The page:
Indeed, there are myriad ways to preserve precious cash while starting and building a business. Our special report, called “Small Business On The Cheap ,” offers plenty of helpful tips–from slashing marketing costs and telecom bills to cutting health care bills and travel expenses.

Like Ivie, fledgling entrepreneurs can save a bundle by selling services rather than products. “It’s really hard to start any product-based business for under $5,000,” says Richard Stim, co-author of Whoops! I’m in Business: A Crash Course In Business Basics with Lisa Guerin. In general, he says, there is less overhead for service-based businesses, which don’t require large outlays for equipment and inventory.

The best services to choose from are those that people don’t want to do themselves. Think yard work or preparing legal documents. Educational services such as teaching yoga, ballroom dancing or how to take the SATs are attractive, too. Better, still, if you can help people avoid or solve a problem–say, by inspecting homes for water quality or environmental safety.

There are some startup costs, of course. But when it comes to service businesses, the nice thing is that many don’t require expensive technology, save for maybe a computer and an Internet connection. If you want to start a child-care facility, for instance, you’ll want to spend a few dollars on toys and perhaps some childproof locks.

In some cases, as with child-care providers or real estate agents, you may need a state license or other certifications to set up shop. Child-care licenses run up to $100, depending on the state; you’ll also have to be certified in first aid and CPR (maybe $50 all in) and you’ll need some liability insurance (say, $450 per year).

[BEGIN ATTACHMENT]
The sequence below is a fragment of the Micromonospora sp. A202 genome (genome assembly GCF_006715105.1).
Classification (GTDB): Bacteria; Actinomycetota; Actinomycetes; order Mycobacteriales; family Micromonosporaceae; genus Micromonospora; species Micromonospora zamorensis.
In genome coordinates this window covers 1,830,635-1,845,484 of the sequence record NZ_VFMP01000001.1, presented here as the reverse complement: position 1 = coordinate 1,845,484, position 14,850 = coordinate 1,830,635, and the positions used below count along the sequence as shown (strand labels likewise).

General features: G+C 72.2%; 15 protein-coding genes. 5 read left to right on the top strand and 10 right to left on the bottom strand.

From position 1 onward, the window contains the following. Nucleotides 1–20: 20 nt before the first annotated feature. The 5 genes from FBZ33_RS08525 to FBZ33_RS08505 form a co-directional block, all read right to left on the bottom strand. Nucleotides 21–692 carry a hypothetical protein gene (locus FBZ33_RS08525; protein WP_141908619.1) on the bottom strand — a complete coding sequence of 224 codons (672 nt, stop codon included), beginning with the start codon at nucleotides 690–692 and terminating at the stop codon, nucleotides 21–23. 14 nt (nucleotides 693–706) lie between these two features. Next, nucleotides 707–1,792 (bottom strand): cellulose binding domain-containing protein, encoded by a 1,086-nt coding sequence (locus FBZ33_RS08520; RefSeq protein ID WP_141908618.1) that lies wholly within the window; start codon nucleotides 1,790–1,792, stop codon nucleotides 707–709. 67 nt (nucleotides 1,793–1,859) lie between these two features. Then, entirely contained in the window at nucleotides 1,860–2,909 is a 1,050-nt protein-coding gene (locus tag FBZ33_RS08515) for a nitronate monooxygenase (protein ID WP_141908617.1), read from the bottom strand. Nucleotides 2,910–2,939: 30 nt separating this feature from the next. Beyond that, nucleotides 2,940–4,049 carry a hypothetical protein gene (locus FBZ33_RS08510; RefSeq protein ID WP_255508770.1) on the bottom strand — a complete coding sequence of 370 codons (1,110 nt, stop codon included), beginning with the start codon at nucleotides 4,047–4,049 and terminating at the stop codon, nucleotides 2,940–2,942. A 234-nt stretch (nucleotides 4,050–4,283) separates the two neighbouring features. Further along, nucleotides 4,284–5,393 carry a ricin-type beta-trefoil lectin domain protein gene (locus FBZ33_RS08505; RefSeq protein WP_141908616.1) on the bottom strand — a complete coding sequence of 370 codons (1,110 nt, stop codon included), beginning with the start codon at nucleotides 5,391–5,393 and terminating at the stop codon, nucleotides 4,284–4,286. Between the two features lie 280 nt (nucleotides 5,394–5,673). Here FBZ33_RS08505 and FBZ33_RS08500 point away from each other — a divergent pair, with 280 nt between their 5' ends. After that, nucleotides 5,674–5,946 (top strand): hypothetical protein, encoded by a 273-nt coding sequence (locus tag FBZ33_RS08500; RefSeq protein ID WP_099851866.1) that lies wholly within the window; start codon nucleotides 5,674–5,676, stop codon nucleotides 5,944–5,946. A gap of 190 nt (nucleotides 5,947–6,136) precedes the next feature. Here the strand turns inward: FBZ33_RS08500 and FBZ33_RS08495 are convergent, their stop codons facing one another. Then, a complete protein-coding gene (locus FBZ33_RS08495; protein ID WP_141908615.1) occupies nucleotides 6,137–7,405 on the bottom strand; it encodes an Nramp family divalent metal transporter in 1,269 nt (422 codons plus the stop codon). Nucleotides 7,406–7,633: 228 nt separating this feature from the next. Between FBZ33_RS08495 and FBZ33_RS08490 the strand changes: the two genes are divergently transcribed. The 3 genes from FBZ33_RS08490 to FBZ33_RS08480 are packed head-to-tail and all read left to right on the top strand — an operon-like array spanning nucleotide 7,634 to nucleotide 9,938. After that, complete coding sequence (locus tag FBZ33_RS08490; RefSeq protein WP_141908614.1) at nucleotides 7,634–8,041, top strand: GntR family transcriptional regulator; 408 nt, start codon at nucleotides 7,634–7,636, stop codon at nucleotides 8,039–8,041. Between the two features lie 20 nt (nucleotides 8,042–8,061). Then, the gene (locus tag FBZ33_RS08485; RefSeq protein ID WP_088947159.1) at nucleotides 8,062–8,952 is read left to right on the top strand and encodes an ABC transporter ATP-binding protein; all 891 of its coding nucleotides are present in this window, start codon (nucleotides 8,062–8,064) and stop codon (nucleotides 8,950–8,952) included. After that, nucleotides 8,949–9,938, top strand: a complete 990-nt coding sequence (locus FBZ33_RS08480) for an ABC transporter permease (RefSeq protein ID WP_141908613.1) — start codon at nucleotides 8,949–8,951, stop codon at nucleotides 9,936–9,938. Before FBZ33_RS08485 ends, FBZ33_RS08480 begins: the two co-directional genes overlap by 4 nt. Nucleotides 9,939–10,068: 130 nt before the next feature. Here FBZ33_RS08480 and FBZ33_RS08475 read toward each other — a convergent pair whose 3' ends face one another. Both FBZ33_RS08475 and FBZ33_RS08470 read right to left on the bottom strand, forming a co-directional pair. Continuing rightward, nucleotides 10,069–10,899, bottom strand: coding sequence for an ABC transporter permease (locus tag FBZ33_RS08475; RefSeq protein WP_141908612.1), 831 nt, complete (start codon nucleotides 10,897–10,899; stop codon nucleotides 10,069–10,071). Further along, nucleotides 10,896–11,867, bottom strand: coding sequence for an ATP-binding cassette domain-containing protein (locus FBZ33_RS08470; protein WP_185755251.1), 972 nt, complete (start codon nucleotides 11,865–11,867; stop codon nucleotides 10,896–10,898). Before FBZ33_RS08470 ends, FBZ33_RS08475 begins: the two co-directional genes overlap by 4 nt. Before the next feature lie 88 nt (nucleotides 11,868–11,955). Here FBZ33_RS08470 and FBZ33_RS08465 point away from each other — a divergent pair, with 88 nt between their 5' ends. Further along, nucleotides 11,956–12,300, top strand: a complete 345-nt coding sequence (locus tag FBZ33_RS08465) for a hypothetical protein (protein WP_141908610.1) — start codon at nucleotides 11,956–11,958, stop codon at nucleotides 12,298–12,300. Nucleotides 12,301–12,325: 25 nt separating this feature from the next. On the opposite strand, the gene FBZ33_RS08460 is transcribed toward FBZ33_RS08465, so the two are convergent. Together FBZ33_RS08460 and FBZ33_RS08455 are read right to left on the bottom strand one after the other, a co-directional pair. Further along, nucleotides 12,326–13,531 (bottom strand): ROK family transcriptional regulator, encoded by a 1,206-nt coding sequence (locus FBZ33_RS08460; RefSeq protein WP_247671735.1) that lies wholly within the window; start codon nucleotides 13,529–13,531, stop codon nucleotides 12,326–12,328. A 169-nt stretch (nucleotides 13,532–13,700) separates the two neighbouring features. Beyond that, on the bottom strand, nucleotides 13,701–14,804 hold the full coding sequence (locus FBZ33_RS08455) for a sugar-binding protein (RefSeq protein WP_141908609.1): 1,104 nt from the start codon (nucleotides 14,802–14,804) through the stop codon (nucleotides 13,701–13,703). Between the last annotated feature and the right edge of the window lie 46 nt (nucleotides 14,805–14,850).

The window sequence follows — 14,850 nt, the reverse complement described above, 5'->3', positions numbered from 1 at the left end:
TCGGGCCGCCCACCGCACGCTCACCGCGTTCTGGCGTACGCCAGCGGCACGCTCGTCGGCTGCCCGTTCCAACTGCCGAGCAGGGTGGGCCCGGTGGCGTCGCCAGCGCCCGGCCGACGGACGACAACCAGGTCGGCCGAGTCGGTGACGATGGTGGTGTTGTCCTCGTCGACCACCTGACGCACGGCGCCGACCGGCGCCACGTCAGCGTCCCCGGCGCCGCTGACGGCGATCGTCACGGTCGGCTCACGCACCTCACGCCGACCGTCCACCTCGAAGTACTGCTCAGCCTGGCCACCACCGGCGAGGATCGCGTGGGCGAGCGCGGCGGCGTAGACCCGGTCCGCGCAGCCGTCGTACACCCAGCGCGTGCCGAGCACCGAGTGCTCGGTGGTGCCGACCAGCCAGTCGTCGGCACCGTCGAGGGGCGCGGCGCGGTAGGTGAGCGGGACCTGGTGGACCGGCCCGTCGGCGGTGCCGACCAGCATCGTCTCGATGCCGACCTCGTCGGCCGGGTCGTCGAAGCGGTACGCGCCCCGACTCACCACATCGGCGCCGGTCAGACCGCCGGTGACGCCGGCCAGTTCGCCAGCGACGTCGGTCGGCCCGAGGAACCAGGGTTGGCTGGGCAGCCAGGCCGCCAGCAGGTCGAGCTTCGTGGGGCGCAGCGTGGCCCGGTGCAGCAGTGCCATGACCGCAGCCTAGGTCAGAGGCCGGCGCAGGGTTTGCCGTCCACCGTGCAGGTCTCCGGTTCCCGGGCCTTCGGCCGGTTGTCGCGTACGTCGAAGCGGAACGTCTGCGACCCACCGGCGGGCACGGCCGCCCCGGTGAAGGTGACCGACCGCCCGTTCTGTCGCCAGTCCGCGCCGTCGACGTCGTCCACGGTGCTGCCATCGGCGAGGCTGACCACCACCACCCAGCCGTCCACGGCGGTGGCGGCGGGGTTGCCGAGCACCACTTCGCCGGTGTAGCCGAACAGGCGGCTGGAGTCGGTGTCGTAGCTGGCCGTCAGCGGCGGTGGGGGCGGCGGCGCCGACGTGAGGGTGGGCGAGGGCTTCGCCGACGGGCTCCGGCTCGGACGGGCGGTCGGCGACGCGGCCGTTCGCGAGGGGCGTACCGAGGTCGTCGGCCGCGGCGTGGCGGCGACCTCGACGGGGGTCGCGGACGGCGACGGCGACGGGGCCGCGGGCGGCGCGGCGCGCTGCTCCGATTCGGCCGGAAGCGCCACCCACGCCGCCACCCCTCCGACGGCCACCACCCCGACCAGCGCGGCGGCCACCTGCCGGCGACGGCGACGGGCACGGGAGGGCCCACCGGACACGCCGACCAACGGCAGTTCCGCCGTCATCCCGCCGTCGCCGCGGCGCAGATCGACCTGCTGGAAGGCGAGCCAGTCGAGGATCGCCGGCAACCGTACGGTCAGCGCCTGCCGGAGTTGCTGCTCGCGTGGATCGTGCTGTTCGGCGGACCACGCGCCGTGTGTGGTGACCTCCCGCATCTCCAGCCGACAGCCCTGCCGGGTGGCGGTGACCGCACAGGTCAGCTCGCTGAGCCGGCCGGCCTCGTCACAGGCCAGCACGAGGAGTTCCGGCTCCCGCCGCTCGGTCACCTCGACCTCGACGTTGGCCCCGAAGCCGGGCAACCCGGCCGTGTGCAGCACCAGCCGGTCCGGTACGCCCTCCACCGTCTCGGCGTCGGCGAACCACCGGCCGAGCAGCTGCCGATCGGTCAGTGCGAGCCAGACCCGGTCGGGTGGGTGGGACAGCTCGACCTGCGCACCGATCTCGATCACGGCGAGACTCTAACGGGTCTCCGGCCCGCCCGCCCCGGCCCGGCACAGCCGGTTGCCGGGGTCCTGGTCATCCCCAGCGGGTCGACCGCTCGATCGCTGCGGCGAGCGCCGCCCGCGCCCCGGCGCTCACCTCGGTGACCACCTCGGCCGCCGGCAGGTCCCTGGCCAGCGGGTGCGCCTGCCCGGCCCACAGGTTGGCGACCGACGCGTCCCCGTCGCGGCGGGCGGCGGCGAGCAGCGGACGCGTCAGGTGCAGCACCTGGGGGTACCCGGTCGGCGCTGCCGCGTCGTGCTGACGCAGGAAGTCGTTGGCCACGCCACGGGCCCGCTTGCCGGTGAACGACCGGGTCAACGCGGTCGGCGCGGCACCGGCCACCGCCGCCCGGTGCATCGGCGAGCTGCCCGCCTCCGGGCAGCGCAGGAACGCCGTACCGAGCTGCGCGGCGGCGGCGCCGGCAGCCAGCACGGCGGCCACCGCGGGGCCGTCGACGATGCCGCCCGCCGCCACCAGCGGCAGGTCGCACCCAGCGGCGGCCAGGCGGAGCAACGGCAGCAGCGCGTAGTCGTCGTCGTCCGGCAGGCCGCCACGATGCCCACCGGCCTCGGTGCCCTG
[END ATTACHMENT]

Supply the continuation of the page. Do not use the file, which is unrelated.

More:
A service startup’s biggest expense is probably marketing, be it printing brochures and business cards or placing ads in local newspapers. (Check out VistaPrint, which specializes in low-volume runs for smaller shops.) Setting up a blog can be a cheap way to get your message out, and it’s a lot less expensive than maintaining a Web site.

The best–and cheapest–advertising, however, is word of mouth. Offering free initial consultation meetings is a good way to get people talking. When Ivie landed in Chicago, she sent postcards to 30 local business people, promising three hours of organization services for free. “People snapped it up, tried the services, liked them, referred me to other people and the business started to grow,” she says.

In smaller markets, getting on friendly terms with the competition also can be good for business. If one piano teacher has too many students, she might sluice the spillover to you.

Whatever you do, though, remember to be patient. “If you’re looking to get rich quick, forget about it,” says Stim. “Instead, try to make a profit, enjoy what you’re doing and make it something that can keep going and going.”


Tags : , , , , , , ,

Where are They Now? Patrick Donnelly in Cincinnati Business Courier Forty Under 40 Retrospective

#cincinnati business courier

#

Where are They Now? Patrick Donnelly in Cincinnati Business Courier Forty Under 40 Retrospective

June 20th 2016 at 3:13PM